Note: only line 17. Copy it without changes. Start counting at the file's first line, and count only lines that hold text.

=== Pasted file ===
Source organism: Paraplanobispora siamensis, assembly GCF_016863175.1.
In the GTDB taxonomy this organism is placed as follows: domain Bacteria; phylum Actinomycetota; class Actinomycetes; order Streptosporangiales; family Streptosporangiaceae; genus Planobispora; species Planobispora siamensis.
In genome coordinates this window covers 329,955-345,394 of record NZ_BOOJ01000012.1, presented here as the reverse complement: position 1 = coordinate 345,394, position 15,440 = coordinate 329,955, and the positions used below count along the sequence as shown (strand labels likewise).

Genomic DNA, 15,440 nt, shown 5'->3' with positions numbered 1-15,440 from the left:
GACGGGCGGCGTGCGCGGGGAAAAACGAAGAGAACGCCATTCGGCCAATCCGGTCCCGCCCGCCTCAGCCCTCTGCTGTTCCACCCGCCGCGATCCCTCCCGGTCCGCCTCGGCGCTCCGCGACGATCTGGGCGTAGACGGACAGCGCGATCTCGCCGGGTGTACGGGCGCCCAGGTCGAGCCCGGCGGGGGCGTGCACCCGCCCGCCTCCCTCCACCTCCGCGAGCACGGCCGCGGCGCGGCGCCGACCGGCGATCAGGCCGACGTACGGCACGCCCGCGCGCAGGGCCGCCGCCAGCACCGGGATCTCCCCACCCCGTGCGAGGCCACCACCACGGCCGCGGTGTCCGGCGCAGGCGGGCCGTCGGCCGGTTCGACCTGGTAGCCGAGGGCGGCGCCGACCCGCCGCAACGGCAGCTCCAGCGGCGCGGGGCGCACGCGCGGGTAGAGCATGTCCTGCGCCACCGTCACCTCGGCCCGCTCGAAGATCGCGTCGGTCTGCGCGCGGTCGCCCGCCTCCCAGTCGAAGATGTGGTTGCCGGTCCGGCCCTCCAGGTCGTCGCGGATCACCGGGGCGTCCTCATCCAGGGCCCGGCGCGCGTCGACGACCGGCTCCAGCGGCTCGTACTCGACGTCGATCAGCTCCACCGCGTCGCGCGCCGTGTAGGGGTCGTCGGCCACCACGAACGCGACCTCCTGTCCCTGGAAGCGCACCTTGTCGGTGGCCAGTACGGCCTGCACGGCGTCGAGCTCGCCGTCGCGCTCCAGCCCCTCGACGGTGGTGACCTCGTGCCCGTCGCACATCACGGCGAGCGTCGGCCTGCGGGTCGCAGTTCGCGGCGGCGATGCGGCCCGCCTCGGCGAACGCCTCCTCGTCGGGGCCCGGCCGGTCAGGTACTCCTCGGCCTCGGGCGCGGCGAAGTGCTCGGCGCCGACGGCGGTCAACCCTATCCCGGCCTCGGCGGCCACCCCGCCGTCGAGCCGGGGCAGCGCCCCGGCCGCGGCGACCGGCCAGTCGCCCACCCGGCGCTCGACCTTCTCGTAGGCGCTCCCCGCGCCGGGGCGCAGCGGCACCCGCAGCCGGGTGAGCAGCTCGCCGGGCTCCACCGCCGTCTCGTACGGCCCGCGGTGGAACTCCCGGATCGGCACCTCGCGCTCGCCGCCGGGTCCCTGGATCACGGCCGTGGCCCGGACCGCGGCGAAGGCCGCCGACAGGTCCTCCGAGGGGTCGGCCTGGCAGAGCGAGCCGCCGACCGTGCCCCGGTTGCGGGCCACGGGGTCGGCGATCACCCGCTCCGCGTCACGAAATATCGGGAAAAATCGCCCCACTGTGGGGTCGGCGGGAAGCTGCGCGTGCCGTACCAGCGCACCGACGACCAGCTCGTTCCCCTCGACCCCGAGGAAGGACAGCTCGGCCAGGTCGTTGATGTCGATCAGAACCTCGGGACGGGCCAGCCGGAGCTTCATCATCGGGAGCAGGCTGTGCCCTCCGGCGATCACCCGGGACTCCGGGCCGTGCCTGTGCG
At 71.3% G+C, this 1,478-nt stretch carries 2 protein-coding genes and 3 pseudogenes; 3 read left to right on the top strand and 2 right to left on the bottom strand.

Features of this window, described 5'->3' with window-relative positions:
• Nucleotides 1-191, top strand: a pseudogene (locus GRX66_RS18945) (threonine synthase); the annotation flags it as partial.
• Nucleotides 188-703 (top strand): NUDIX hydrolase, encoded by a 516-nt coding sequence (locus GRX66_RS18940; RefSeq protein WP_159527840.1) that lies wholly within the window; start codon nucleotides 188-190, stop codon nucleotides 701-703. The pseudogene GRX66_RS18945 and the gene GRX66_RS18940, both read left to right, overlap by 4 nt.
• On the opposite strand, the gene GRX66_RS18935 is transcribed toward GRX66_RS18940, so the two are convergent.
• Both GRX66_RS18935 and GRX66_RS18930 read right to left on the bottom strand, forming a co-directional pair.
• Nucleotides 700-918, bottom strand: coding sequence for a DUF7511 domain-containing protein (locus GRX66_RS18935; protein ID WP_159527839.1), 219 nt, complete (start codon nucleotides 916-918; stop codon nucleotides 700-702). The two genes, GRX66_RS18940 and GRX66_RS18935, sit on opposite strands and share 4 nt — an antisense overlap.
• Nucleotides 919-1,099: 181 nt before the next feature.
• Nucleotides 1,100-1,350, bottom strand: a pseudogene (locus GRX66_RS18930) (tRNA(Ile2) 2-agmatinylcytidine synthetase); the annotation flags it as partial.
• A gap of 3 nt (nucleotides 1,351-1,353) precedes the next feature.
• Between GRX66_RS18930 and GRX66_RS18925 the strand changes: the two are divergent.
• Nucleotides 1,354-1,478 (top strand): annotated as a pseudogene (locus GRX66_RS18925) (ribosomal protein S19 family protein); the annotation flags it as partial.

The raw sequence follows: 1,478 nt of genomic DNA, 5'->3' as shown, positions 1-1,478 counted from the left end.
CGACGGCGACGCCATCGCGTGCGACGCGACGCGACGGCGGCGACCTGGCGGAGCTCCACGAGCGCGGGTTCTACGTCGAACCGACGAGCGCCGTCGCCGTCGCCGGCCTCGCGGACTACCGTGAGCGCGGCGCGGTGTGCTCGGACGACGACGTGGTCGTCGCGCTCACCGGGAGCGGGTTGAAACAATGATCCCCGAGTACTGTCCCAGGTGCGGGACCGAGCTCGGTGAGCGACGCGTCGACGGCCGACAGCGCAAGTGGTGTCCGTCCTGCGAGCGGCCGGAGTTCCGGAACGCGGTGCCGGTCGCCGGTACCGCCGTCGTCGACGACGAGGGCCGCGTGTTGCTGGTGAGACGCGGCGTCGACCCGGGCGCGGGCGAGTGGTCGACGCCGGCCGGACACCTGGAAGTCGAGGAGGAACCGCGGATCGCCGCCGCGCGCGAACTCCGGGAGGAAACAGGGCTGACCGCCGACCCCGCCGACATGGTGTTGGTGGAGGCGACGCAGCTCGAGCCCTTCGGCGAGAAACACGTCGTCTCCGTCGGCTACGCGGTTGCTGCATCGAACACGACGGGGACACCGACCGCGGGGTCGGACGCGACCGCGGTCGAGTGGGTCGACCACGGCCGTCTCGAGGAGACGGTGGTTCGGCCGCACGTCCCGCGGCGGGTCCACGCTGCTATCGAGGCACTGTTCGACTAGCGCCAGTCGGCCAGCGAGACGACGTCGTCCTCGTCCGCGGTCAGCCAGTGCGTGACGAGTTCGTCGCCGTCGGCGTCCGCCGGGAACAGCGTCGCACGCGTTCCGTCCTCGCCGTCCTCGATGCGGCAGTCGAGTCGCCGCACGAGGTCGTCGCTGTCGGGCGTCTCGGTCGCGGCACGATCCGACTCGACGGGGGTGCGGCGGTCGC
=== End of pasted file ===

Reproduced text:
• Nucleotides 1,354-1,478 (top strand): annotated as a pseudogene (locus GRX66_RS18925) (ribosomal protein S19 family protein); the annotation flags it as partial.